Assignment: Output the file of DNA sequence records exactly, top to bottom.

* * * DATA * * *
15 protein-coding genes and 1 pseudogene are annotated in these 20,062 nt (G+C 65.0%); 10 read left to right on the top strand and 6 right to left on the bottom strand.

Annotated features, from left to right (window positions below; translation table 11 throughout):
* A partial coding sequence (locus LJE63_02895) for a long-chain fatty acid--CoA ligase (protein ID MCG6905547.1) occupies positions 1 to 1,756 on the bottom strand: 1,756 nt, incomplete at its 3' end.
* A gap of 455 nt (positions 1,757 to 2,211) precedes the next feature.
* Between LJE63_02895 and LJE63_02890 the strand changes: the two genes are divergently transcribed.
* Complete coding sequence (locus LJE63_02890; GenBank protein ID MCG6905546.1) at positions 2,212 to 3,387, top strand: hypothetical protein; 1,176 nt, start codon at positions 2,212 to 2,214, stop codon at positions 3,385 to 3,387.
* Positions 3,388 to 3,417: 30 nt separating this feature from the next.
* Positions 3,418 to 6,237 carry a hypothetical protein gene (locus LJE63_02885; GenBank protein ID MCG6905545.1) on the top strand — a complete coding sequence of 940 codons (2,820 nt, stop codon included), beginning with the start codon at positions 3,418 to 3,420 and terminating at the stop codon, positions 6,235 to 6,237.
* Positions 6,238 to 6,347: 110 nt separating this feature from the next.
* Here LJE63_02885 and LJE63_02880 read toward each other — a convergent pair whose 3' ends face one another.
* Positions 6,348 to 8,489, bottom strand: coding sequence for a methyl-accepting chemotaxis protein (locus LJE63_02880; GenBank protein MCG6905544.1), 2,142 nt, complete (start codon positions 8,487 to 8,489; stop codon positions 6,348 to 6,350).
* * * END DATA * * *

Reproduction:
15 protein-coding genes and 1 pseudogene are annotated in these 20,062 nt (G+C 65.0%); 10 read left to right on the top strand and 6 right to left on the bottom strand.

Annotated features, from left to right (window positions below; translation table 11 throughout):
* A partial coding sequence (locus LJE63_02895) for a long-chain fatty acid--CoA ligase (protein ID MCG6905547.1) occupies positions 1 to 1,756 on the bottom strand: 1,756 nt, incomplete at its 3' end.
* A gap of 455 nt (positions 1,757 to 2,211) precedes the next feature.
* Between LJE63_02895 and LJE63_02890 the strand changes: the two genes are divergently transcribed.
* Complete coding sequence (locus LJE63_02890; GenBank protein ID MCG6905546.1) at positions 2,212 to 3,387, top strand: hypothetical protein; 1,176 nt, start codon at positions 2,212 to 2,214, stop codon at positions 3,385 to 3,387.
* Positions 3,388 to 3,417: 30 nt separating this feature from the next.
* Positions 3,418 to 6,237 carry a hypothetical protein gene (locus LJE63_02885; GenBank protein ID MCG6905545.1) on the top strand — a complete coding sequence of 940 codons (2,820 nt, stop codon included), beginning with the start codon at positions 3,418 to 3,420 and terminating at the stop codon, positions 6,235 to 6,237.
* Positions 6,238 to 6,347: 110 nt separating this feature from the next.
* Here LJE63_02885 and LJE63_02880 read toward each other — a convergent pair whose 3' ends face one another.
* Positions 6,348 to 8,489, bottom strand: coding sequence for a methyl-accepting chemotaxis protein (locus LJE63_02880; GenBank protein MCG6905544.1), 2,142 nt, complete (start codon positions 8,487 to 8,489; stop codon positions 6,348 to 6,350).